Why rent is due to the wealthy in the days of coronaviruses


If you were a billionaire, how much money would you give to fight COVID-19?

For about 600 Americans, this is a real question.

Last week, I wrote about what CEOs and other business leaders were doing and should do during the coronavirus crisis. This week I turn my attention to the wealthiest Americans.

What do the rich do? What should they do?

First a word on this line from F. Scott Fitzgerald, “Let me tell you about the very wealthy, they are different from you and me …” Sorry Scotty, but that’s wrong. I know quite a few very wealthy people and, in fact, they are very much like you; some good, some bad, some boastful, others quite modest.

So when it comes to participation during the pandemic, there is a range of behaviors and responses from the wealthy, just like with you, your family and your friends. For every Dolly Parton donating $ 1 million to Vanderbilt to fight the coronavirus, there is a guy from Leona Helmsley – the late miserly hotelier and guilty of tax fraud who, when she died, left her dog $ 12 million Maltese, Trouble.

Fortunately, at the moment there are more Dollys than Leonas.

“We see reports that extremely wealthy people are making substantial dollar commitments to this problem and it’s exciting, comforting and really important,” says Dr. Harvey Fineberg, president of the Gordon and Betty Moore Foundation, which has ” $ 6.4 billion endowment. (Gordon Moore was the co-founder of Intel who designed Moore’s Law.)

“I think every citizen should help,” Blackstone CEO Steve Schwarzman, whose company donated $ 15 million to help fight the coronavirus, told me. “If you have more resources, then you help more. “

Looking across the country, I see some predictable curled up in their million dollar yachts and bunkers, but also some shining examples of selflessness.

In fact, some billionaires have been ahead. First and foremost, Bill Gates, who warned of pandemics in a TED Talk in 2015 (29 million views), and donated more money – through the Bill and Melinda Gates Foundation, with his endowment of $ 46 billion – to fight infectious diseases that all of his billionaire brothers put together. In addition to this, Gates recently pledged $ 125 million specifically to fight the coronavirus.

It’s only natural to look at other tech billionaires too, because that’s where the money is these days and because medicine and science are adjacent to or part of the spirit of Silicon Valley . Steve Ballmer, the former Microsoft running mate at Gates, is pony-riding ($ 25 million), as is Michael Dell ($ 100 million).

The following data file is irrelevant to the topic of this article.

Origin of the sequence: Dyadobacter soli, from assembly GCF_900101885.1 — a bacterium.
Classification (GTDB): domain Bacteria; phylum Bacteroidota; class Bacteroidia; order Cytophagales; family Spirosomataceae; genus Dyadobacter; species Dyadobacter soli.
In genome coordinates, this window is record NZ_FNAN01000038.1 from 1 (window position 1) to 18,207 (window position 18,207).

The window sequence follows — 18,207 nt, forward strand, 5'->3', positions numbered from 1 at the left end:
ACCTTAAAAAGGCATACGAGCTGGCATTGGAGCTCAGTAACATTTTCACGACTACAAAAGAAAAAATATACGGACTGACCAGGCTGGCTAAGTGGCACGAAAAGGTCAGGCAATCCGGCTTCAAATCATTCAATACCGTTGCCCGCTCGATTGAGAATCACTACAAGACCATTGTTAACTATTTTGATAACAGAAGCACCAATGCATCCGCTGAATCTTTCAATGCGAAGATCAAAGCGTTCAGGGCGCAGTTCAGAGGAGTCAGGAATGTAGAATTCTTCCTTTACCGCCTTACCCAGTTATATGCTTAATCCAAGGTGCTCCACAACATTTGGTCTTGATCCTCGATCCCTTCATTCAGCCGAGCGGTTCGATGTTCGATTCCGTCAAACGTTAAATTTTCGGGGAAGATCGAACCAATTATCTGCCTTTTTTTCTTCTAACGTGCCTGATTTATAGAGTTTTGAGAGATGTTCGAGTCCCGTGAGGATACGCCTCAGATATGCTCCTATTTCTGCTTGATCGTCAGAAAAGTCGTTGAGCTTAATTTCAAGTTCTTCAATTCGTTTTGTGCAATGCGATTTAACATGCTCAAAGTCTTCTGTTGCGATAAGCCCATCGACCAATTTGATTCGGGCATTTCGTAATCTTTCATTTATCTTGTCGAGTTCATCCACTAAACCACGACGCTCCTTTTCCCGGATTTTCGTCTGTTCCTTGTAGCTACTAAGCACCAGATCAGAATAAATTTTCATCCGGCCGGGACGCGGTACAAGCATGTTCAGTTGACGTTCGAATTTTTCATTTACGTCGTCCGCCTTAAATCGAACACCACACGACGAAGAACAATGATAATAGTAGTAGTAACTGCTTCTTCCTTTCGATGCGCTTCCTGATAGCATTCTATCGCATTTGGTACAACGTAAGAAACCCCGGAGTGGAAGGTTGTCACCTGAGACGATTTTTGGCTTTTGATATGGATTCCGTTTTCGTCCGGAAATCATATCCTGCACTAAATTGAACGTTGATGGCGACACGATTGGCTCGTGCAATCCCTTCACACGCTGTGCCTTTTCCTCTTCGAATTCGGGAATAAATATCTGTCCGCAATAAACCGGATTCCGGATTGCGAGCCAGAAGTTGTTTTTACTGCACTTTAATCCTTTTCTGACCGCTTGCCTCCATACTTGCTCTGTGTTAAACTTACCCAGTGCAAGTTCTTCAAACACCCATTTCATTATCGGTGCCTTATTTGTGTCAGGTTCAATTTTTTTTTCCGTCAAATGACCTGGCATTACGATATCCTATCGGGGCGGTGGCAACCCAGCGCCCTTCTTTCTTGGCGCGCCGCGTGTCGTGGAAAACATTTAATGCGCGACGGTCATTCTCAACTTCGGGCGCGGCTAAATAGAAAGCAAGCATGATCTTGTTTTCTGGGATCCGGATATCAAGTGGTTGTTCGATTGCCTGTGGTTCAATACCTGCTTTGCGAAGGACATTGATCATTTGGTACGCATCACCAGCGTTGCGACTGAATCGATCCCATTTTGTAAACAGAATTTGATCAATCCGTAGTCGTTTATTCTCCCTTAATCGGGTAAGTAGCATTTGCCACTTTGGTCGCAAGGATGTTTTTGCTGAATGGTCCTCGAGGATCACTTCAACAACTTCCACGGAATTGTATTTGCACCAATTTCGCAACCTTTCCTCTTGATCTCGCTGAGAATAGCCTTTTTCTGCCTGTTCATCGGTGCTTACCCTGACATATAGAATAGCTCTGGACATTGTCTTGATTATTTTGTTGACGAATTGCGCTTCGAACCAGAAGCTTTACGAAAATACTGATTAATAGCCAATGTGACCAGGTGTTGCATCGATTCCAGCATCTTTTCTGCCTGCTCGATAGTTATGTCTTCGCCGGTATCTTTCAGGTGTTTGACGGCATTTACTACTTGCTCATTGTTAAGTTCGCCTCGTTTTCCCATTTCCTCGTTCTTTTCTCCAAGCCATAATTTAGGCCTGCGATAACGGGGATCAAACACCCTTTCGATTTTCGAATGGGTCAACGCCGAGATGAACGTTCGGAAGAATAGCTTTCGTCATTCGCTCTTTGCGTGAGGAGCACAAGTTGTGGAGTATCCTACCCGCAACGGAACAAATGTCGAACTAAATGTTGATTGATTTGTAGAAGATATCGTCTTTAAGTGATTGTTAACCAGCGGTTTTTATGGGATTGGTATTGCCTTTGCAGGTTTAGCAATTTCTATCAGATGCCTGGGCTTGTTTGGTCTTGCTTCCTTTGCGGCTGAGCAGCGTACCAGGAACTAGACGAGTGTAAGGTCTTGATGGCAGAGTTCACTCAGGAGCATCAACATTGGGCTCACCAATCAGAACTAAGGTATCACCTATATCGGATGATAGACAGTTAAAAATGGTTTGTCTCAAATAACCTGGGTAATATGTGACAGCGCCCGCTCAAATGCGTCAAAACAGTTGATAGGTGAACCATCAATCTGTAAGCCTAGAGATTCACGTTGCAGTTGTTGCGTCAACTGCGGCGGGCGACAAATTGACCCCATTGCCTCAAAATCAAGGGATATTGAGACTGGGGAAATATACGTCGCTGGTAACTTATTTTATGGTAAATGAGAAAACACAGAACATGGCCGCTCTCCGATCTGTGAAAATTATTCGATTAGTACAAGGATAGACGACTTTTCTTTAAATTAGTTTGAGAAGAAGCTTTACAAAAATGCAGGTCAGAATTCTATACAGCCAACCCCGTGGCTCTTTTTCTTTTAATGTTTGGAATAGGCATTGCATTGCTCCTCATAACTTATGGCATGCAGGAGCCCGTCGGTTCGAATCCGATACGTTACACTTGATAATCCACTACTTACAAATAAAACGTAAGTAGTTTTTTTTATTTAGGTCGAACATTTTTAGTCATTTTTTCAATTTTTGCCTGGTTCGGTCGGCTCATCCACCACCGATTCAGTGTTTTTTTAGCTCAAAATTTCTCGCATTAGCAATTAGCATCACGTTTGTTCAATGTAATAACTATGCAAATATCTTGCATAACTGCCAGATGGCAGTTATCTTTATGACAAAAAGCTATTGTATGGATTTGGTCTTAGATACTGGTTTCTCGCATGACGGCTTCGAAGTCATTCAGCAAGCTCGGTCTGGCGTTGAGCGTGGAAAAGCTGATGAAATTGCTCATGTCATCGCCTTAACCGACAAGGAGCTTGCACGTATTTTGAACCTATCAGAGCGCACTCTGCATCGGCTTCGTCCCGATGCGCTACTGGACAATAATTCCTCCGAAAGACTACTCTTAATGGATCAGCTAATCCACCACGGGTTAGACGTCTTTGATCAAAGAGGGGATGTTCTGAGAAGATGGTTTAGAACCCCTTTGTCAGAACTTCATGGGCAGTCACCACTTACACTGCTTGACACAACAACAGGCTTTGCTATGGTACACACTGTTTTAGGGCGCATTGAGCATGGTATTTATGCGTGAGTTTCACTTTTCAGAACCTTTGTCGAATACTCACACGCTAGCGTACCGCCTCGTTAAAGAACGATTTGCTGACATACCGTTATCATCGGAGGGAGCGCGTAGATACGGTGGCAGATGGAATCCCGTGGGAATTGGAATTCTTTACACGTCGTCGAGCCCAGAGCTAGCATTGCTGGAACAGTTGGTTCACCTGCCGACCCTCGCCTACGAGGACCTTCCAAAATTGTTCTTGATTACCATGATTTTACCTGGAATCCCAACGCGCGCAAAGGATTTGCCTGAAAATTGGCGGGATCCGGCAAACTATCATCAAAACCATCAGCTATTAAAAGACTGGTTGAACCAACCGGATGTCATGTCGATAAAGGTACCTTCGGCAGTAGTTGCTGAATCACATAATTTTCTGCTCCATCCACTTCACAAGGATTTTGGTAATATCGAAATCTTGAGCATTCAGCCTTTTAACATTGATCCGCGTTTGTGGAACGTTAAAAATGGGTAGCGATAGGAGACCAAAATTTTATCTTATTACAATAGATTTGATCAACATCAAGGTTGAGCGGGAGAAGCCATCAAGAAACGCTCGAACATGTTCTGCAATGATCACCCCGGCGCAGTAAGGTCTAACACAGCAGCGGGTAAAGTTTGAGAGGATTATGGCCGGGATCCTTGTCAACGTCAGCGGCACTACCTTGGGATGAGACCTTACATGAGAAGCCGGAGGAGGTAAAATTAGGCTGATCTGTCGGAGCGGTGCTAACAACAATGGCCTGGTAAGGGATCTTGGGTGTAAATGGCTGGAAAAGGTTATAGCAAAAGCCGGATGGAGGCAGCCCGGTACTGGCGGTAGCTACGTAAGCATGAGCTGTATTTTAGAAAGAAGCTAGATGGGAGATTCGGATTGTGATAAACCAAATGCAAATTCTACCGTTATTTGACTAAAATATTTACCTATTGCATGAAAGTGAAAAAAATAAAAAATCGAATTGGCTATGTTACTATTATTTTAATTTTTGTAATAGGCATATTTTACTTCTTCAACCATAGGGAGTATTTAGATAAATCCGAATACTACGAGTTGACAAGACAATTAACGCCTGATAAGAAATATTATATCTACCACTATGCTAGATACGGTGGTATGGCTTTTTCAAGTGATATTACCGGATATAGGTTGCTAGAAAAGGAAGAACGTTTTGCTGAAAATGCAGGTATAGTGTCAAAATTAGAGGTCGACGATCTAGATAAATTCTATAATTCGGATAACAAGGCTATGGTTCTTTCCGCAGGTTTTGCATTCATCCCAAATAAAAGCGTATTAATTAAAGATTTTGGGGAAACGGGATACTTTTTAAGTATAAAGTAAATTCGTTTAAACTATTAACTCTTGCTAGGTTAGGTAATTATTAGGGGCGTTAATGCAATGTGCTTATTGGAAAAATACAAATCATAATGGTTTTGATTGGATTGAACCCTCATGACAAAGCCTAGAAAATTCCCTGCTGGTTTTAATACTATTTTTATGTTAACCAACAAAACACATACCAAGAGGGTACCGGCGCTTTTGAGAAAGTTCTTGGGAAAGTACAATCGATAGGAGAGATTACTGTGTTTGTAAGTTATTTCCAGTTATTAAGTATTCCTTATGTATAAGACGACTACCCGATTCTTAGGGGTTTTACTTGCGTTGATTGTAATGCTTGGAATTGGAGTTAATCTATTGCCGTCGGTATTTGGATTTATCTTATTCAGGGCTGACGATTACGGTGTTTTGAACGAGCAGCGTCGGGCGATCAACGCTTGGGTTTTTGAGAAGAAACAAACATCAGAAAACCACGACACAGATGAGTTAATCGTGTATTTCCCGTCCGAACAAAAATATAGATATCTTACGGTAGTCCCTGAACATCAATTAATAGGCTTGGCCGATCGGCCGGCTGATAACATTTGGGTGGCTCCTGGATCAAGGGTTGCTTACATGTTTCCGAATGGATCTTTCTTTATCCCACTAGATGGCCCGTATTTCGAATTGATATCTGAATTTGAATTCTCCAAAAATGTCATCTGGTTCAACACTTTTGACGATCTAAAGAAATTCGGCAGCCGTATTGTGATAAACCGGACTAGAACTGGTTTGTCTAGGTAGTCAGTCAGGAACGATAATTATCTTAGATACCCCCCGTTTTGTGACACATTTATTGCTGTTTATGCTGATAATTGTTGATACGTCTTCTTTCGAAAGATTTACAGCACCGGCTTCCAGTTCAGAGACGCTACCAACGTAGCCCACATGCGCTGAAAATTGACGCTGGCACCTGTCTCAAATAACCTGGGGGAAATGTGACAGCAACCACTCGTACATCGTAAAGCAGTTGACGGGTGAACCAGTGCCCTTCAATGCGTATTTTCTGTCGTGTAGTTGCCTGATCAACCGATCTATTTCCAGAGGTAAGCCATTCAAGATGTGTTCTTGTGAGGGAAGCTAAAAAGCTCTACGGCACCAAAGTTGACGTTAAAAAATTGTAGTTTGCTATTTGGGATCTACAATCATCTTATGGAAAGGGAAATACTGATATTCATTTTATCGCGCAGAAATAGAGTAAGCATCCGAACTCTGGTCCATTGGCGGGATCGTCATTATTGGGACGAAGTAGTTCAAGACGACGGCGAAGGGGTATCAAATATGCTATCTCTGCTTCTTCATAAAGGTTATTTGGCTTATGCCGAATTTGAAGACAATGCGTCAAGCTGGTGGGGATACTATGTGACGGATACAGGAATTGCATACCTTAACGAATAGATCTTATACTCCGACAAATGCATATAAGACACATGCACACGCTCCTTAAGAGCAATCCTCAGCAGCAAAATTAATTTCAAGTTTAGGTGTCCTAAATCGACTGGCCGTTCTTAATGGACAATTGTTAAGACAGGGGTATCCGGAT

Bill Gates at the Bill and Melinda Gates Foundation's Goalkeepers Conference 2017 at Jazz at Lincoln Center in New York City. (NYC) [Reuters]
Bill Gates at the Bill and Melinda Gates Foundation’s Goalkeepers Conference 2017 at Jazz at Lincoln Center in New York City. (NYC) [Reuters]

But for the guys from Google, Larry Page and Sergey Brin, the crickets. And Larry Ellison? The billionaire founder of Oracle, who recently organized a fundraiser for President Trump, took care of selling to the President chloroquine and hydroxychloroquine, malaria drugs whose effectiveness against coronavirus n has not been proven. Maybe these people are contributing, maybe not (more details below.)

Meanwhile, the richest man in the world, Jeff Bezos, also wrote checks, but not to President Trump of course. Bezos donated $ 100 million to Feeding America – the largest donation in the organization’s history – as well as an additional $ 200 million in grants to organizations and civic groups that provide housing and food needed following the crisis. And the space company Blue Origin de Bezos manufactures face masks. Amazon is of course unintentionally taking advantage of the crisis as more and more shelters are shopping there. And the company has been criticized for the way it treats some of its employees during all of this.

So, does Bezos only practice high-priced public relations? To some extent, but is it even important?

“I would like to warn people when criticizing the motivation to give at a time like this,” said Alexandra Graddy-Reed, assistant professor of public policy at the University of Southern California who focuses on philanthropy. “People who don’t traditionally give make big donations. With wealthy people, we see significant donations and, hopefully, they are making a difference to the economy and the health care system. It is a capitalist society and it is the money of the rich to decide what to do. If we want this money, we have to tax it rather than criticize what they do with it. “

“Unprecedented times that call for extraordinary action”

Perhaps the most eye-catching move is not just in Silicon Valley, but across the board, Twitter and Square CEO Jack Dorsey have pledged $ 1 billion to fight the coronavirus. The billion, an endowment in Dorsey’s Square shares, represents about 28% of his net worth. Graddy-Reed says this is an almost unknown proportion of the wealth given and notes that Dorsey has not been particularly philanthropic so far. Melody Hahm of Yahoo Finance notes that after the pandemic ends, [Dorsey’s gift] prioritize girls’ health and education and [universal basic income.] “As Graddy-Reed says, this crisis may have in fact” motivated some to go on stage “.